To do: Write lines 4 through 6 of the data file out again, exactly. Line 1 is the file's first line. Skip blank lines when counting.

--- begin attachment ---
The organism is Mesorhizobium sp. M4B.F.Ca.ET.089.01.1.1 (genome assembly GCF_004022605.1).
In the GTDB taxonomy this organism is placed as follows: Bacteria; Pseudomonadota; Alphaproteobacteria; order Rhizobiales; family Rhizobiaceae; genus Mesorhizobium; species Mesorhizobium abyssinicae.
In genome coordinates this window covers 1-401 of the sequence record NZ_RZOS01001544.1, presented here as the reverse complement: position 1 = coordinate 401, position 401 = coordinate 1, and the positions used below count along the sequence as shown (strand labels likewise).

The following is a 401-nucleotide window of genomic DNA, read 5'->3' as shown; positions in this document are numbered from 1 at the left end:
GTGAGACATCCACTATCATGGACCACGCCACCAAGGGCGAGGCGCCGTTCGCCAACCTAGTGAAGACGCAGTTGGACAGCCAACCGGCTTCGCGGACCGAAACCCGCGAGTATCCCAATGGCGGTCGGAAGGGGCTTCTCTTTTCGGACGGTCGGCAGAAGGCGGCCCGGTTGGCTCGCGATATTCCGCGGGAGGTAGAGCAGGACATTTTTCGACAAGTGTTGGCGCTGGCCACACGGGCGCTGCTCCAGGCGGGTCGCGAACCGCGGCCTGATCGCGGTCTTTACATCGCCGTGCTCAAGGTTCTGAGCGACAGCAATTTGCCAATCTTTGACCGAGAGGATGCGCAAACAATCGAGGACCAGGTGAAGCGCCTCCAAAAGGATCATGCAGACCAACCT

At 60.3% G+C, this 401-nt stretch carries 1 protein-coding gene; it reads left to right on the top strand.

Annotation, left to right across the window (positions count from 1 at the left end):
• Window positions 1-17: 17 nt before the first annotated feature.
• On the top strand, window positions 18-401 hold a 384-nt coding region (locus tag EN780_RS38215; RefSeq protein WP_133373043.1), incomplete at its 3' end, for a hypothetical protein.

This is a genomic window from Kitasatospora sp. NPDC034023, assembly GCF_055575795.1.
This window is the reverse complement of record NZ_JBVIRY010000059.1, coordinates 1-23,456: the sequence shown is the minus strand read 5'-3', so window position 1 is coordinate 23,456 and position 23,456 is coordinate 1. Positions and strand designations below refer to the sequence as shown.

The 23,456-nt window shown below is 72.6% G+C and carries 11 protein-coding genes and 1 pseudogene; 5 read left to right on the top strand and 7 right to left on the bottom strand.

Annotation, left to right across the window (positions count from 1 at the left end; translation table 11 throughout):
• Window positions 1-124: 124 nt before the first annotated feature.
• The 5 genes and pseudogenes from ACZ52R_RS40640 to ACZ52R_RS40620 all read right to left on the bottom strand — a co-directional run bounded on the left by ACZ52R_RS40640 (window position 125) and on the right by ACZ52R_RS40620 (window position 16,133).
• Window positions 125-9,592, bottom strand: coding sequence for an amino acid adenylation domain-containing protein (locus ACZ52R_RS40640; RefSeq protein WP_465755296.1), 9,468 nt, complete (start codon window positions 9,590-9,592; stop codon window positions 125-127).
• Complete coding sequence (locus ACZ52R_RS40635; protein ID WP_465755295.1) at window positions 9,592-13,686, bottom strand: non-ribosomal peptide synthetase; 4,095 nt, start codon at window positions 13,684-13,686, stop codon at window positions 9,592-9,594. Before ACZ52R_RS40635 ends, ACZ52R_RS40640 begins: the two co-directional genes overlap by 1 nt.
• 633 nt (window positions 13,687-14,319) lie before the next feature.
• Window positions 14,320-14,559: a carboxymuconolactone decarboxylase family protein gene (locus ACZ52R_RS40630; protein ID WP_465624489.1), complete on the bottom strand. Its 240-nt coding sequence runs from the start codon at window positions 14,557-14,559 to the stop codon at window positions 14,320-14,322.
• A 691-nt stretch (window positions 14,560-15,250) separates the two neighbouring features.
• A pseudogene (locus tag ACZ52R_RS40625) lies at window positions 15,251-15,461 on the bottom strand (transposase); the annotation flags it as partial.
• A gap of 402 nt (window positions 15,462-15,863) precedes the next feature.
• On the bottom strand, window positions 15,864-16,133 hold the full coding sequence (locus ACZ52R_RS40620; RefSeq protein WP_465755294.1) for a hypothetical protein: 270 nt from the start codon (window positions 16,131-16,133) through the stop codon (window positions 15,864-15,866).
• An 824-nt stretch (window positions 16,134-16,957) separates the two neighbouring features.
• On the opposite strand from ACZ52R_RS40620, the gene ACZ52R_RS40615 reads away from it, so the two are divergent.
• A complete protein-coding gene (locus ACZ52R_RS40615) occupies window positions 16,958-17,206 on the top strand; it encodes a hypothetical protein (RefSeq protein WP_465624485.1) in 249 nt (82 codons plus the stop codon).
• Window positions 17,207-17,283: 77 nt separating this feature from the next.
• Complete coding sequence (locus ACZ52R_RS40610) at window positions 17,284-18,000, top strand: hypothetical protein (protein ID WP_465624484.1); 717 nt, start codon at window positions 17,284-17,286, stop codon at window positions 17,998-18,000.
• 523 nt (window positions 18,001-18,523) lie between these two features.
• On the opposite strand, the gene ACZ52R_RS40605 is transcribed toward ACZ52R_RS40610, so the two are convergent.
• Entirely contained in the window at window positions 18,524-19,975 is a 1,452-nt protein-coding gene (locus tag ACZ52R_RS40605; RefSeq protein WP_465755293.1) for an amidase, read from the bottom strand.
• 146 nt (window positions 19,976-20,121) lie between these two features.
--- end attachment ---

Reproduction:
The following is a 401-nucleotide window of genomic DNA, read 5'->3' as shown; positions in this document are numbered from 1 at the left end:
GTGAGACATCCACTATCATGGACCACGCCACCAAGGGCGAGGCGCCGTTCGCCAACCTAGTGAAGACGCAGTTGGACAGCCAACCGGCTTCGCGGACCGAAACCCGCGAGTATCCCAATGGCGGTCGGAAGGGGCTTCTCTTTTCGGACGGTCGGCAGAAGGCGGCCCGGTTGGCTCGCGATATTCCGCGGGAGGTAGAGCAGGACATTTTTCGACAAGTGTTGGCGCTGGCCACACGGGCGCTGCTCCAGGCGGGTCGCGAACCGCGGCCTGATCGCGGTCTTTACATCGCCGTGCTCAAGGTTCTGAGCGACAGCAATTTGCCAATCTTTGACCGAGAGGATGCGCAAACAATCGAGGACCAGGTGAAGCGCCTCCAAAAGGATCATGCAGACCAACCT

At 60.3% G+C, this 401-nt stretch carries 1 protein-coding gene; it reads left to right on the top strand.